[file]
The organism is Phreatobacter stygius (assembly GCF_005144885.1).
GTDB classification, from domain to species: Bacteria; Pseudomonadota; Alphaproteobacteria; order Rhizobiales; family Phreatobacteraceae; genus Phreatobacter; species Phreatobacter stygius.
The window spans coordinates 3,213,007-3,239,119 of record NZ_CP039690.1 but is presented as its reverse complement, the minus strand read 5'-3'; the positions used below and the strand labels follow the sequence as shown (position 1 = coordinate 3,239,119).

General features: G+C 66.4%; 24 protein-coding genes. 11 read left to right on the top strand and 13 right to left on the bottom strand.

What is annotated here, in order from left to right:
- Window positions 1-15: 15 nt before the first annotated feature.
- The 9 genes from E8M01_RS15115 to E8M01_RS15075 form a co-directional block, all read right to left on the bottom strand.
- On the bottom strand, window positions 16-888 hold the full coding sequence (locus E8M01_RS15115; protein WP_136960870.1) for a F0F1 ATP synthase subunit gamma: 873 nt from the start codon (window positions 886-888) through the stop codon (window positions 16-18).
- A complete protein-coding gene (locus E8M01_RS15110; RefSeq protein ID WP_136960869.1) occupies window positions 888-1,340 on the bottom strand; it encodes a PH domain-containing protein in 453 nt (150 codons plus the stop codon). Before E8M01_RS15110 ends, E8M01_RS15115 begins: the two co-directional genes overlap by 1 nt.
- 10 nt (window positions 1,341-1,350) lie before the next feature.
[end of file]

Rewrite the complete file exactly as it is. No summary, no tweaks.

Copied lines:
The organism is Phreatobacter stygius (assembly GCF_005144885.1).
GTDB classification, from domain to species: Bacteria; Pseudomonadota; Alphaproteobacteria; order Rhizobiales; family Phreatobacteraceae; genus Phreatobacter; species Phreatobacter stygius.
The window spans coordinates 3,213,007-3,239,119 of record NZ_CP039690.1 but is presented as its reverse complement, the minus strand read 5'-3'; the positions used below and the strand labels follow the sequence as shown (position 1 = coordinate 3,239,119).

General features: G+C 66.4%; 24 protein-coding genes. 11 read left to right on the top strand and 13 right to left on the bottom strand.

What is annotated here, in order from left to right:
- Window positions 1-15: 15 nt before the first annotated feature.
- The 9 genes from E8M01_RS15115 to E8M01_RS15075 form a co-directional block, all read right to left on the bottom strand.
- On the bottom strand, window positions 16-888 hold the full coding sequence (locus E8M01_RS15115; protein WP_136960870.1) for a F0F1 ATP synthase subunit gamma: 873 nt from the start codon (window positions 886-888) through the stop codon (window positions 16-18).
- A complete protein-coding gene (locus E8M01_RS15110; RefSeq protein ID WP_136960869.1) occupies window positions 888-1,340 on the bottom strand; it encodes a PH domain-containing protein in 453 nt (150 codons plus the stop codon). Before E8M01_RS15110 ends, E8M01_RS15115 begins: the two co-directional genes overlap by 1 nt.
- 10 nt (window positions 1,341-1,350) lie before the next feature.